Perfect Wok Popcorn

Perfect wok popcorn is a technique that makes some of best popcorn we’ve ever had. All you need is a wok, some oil, and popcorn kernels. And these instructions on how to pop popcorn on the stove.

This recipe instructs you in the art of making perfect wok popcorn. Yet there may still be a little learning curve, a sort of dance, that eventually comes to happen in front of your stove to ensure that your popcorn pops properly. Like learning to jigger the heat ever so slightly so the popcorn neither scorches nor too many seconds elapse between when you hear nary a pop. Knowing to crack the lid just a touch rather than forcing it tightly sealed to ensure the steam can escape—and to ensure that you escape soggy popcorn. Even—and this is the tricky part—respecting the fact that popcorn requires a minute or two of rest, uncovered, after being pulled from the heat to ensure the puffy corn turns from tough to tender. Practice, as they say, makes perfect. Actually, perfect is overrated. But this comes close to it.–Renee Schettler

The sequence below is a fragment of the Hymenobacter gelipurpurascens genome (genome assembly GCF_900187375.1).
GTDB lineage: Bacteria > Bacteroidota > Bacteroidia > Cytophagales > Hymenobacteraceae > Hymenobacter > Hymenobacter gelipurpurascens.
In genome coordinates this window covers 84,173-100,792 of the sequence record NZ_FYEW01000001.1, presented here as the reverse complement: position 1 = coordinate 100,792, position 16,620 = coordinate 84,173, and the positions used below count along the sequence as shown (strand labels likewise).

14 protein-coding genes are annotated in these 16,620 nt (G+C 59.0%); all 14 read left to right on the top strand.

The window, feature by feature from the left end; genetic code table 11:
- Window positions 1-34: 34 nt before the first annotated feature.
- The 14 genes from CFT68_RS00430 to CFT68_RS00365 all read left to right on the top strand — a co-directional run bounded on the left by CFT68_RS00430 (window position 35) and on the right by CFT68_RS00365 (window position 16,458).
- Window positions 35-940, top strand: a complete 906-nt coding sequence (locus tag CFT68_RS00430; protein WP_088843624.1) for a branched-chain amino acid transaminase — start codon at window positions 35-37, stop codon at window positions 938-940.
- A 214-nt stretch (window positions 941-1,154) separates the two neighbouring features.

Perfect Wok Popcorn

A person holding a wok for making wok popcorn in front of their face.
Perfect wok popcorn is a technique that makes some of best popcorn we’ve ever had. All you need is a wok, some oil, and popcorn kernels. And these instructions on how to pop popcorn on the stove.
Grace Young

Prep 5 mins
Total 5 mins
Snacks
American
6 to 12 cups
74 kcal
5 from 1 vote
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Equipment

  • A 14-inch flat-bottomed wok or other large pot with a lid